CASE NO. 2823

Heard in Montreal, Tuesday, 11 February 1997


VIA Rail Canada Inc.


United Transportation Union

ex parte


Appeal of discipline assessed Conductor W. Kruize.


On June 28/95 W. Kruize was the conductor on train 67. Seventy-nine days after this tour of duty, Mr. Kruize was required to provide an employee statement in connection with this tour of duty (June 28/95). Subsequent to the employee statement, Mr. Kruize was assessed a 30 day suspension "for being discourteous and rude towards customers while assigned as conductor on train #67 on June 28, 1995."

The Union appealed the discipline assessed as being unwarranted or in the alternative too severe. It is also the position of the Union that the Corporation has violated the provisions of article 73 of agreement 12 by not holding a timely investigation.

FOR THE Union:

(SGD.) M. P. Gregotski

General Chairman

There appeared on behalf of the Corporation:

E. Houlihan – Senior Officer – Contracts, Labour Relations, Montreal

D. Trubiano – Senior Officer, Labour Relations, Montreal

And on behalf of the Union:

G. E. Bird – Vice-General Chairman, Montreal

W. Kruize – Grievor

N. Thomas – Grievor



The facts relating to this grievance are generally outlined in CROA 2822. The Arbitrator is satisfied, on the balance of probabilities, that Conductor Kruize was called to deal with a problem being experienced by Assistant Conductor Thomas, who encountered resistance by passengers objecting to his request to turn a seat into the forward direction. The letters of complaint, which the Arbitrator accepts as accurate, relate that upon arriving at the scene Conductor Kruize immediately advised the passengers in question that if they did not comply with Mr. Thomas’ request he would put them off the train at the next stop, Cornwall. When the passengers asked his name, Conductor Kruize declined to provide it, merely indicating to them the train and coach number of his assignment.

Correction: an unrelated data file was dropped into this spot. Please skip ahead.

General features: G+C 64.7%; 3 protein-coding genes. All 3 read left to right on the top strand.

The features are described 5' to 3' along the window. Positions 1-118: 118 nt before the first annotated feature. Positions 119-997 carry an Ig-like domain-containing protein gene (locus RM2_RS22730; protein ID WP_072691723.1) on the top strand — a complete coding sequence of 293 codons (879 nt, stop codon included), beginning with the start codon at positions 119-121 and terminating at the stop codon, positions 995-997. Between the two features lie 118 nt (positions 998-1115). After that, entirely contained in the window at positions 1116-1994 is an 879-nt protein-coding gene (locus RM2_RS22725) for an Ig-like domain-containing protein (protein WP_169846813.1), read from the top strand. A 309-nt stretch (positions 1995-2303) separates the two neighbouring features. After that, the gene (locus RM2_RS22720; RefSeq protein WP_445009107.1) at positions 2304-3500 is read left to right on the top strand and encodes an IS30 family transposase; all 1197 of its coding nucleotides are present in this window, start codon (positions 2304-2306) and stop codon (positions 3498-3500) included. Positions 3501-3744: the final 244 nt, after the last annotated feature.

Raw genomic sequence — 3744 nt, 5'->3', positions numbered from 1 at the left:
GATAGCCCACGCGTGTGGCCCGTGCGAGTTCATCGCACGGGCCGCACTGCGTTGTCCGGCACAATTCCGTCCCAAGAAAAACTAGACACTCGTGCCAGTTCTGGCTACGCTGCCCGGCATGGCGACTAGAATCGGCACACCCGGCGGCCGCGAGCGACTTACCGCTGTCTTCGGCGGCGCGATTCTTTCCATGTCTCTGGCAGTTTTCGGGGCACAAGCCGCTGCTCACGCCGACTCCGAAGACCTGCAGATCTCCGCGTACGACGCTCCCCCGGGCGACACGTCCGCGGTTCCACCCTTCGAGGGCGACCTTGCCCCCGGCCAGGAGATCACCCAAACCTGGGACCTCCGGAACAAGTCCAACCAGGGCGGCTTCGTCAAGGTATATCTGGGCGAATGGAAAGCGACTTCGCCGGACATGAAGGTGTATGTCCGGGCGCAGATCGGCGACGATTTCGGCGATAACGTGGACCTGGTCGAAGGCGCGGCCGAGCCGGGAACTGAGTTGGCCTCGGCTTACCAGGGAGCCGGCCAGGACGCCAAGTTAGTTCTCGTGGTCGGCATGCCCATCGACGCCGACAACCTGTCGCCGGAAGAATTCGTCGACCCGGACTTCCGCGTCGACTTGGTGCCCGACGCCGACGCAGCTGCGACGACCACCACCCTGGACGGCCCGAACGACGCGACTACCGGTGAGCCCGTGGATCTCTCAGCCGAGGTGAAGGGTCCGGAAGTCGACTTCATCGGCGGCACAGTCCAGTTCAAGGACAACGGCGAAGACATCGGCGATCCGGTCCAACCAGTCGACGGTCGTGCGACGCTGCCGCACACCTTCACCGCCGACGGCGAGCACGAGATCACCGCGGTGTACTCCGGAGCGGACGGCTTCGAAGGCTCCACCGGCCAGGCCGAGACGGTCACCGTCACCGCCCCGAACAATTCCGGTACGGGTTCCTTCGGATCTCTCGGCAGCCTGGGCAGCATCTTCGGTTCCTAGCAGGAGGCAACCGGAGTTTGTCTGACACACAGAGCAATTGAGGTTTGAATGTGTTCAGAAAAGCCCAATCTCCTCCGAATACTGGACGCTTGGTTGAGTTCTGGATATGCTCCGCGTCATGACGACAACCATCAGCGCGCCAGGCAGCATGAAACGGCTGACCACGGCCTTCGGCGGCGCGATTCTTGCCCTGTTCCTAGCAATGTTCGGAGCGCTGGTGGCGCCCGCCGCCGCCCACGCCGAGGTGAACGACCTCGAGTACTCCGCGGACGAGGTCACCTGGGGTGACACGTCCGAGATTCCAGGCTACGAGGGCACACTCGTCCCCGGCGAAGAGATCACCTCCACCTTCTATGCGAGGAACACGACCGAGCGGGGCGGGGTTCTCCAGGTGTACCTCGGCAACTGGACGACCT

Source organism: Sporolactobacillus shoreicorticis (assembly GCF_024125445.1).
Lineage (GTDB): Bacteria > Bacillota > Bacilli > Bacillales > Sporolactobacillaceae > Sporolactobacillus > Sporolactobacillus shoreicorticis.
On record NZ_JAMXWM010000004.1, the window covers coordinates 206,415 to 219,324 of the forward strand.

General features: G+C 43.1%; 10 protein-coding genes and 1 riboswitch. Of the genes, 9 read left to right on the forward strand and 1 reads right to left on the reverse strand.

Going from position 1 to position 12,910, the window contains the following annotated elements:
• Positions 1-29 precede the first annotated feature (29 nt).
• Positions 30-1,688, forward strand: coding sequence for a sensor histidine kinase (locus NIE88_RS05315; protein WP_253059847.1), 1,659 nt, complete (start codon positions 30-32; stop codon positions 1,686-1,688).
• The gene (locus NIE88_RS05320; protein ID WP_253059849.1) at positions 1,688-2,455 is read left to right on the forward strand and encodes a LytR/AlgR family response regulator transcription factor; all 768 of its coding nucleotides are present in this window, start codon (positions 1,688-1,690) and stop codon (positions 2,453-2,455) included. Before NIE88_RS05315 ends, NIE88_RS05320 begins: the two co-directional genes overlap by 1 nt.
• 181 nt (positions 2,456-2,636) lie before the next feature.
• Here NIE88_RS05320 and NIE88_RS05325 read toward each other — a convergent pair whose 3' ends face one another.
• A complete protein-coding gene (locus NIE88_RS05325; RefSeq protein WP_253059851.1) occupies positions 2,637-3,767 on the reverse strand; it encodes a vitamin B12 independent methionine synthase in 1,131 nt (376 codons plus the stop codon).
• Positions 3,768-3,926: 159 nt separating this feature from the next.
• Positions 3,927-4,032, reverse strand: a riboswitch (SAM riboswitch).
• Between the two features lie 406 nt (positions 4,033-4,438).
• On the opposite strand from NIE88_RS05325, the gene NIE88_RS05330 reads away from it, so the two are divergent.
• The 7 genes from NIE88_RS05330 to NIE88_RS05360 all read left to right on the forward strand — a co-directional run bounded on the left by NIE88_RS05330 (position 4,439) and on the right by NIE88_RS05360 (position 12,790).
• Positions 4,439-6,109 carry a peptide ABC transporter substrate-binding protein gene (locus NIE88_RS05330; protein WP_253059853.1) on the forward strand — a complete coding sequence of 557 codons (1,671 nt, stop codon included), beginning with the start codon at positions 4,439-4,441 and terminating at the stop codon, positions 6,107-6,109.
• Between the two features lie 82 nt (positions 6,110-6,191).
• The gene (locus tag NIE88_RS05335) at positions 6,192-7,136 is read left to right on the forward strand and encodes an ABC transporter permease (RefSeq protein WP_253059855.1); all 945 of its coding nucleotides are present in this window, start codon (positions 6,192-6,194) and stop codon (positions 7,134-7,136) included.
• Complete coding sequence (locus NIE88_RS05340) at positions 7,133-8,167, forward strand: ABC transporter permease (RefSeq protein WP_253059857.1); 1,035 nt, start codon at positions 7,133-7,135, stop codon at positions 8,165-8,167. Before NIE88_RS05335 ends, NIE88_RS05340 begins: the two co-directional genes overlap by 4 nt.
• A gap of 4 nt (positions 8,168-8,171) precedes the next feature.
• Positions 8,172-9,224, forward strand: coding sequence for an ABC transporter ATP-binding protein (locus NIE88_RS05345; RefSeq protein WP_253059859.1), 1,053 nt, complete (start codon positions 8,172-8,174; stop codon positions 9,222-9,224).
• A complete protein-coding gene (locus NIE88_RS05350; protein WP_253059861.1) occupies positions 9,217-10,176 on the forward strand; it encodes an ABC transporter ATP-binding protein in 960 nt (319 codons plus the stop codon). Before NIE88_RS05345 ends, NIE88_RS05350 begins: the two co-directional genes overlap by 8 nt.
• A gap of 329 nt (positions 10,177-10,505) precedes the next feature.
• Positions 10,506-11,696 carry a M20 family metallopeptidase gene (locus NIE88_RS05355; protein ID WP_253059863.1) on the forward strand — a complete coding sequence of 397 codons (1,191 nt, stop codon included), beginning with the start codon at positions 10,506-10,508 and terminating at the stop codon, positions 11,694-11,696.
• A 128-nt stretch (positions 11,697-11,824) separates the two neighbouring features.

I am satisfied that Conductor Kruize was overly authoritarian in his initial approach to the passengers in question, and that he did fail to exercise the degree of courtesy expected of a conductor in such a circumstance. The threat of expulsion from the train, made almost immediately upon the conductor’s encounter with the passengers, should obviously have been a statement of last resort, and not one of introduction. Further, for the reasons touched upon in CROA 2822, the grievor’s refusal to give his name when asked tends to support the view of the complaining passengers that he himself felt that his conduct had placed him in a vulnerable position.

However, there are, in the case of Conductor Kruize, mitigating factors which must be considered. Among them is the delay between the incident and the first indication from the Corporation to the grievor that a complaint had been received. It does not appear disputed that more than two months elapsed before Mr. Kruize received any notice that his conduct had been objected to. The Arbitrator cannot, therefore, dismiss out of hand his answers given at the disciplinary investigation, to the effect that he had no recollection of the incident. Further, the grievor is a long service employee, having been first hired by CN Rail in July of 1962. He has never been disciplined for being discourteous or rude towards customers in the past, and his disciplinary record was clear at the time of the incident. In the circumstances, even allowing for some degree of deterrence of other employees, the Arbitrator is satisfied that the assessment of a thirty day suspension was unduly harsh in the circumstances.

The grievance is therefore allowed in part. The Arbitrator directs that the grievor’s record be amended to reflect a two week suspension for the incident in question, and that he be correspondingly compensated for wages and benefits lost.

February 14, 1997 (signed) MICHEL G. PICHER